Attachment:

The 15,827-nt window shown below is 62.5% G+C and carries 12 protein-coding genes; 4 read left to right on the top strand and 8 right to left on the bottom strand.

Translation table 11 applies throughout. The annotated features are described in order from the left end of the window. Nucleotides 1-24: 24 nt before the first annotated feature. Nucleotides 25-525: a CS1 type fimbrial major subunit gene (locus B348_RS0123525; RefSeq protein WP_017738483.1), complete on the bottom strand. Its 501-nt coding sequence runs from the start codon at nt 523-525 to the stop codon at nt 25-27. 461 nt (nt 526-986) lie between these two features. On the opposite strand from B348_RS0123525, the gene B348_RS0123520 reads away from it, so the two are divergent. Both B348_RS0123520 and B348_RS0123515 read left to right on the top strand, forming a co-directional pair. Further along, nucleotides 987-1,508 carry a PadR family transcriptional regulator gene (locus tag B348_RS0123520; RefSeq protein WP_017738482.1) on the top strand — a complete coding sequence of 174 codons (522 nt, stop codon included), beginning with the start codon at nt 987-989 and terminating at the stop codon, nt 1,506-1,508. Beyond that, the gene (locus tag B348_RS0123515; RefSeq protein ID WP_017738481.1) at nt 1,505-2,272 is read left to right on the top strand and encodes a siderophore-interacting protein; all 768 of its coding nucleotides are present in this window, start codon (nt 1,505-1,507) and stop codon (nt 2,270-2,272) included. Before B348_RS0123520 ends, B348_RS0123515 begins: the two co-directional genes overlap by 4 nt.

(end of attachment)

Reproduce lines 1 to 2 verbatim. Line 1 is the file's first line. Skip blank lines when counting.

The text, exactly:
The 15,827-nt window shown below is 62.5% G+C and carries 12 protein-coding genes; 4 read left to right on the top strand and 8 right to left on the bottom strand.

Translation table 11 applies throughout. The annotated features are described in order from the left end of the window. Nucleotides 1-24: 24 nt before the first annotated feature. Nucleotides 25-525: a CS1 type fimbrial major subunit gene (locus B348_RS0123525; RefSeq protein WP_017738483.1), complete on the bottom strand. Its 501-nt coding sequence runs from the start codon at nt 523-525 to the stop codon at nt 25-27. 461 nt (nt 526-986) lie between these two features. On the opposite strand from B348_RS0123525, the gene B348_RS0123520 reads away from it, so the two are divergent. Both B348_RS0123520 and B348_RS0123515 read left to right on the top strand, forming a co-directional pair. Further along, nucleotides 987-1,508 carry a PadR family transcriptional regulator gene (locus tag B348_RS0123520; RefSeq protein WP_017738482.1) on the top strand — a complete coding sequence of 174 codons (522 nt, stop codon included), beginning with the start codon at nt 987-989 and terminating at the stop codon, nt 1,506-1,508. Beyond that, the gene (locus tag B348_RS0123515; RefSeq protein ID WP_017738481.1) at nt 1,505-2,272 is read left to right on the top strand and encodes a siderophore-interacting protein; all 768 of its coding nucleotides are present in this window, start codon (nt 1,505-1,507) and stop codon (nt 2,270-2,272) included. Before B348_RS0123520 ends, B348_RS0123515 begins: the two co-directional genes overlap by 4 nt.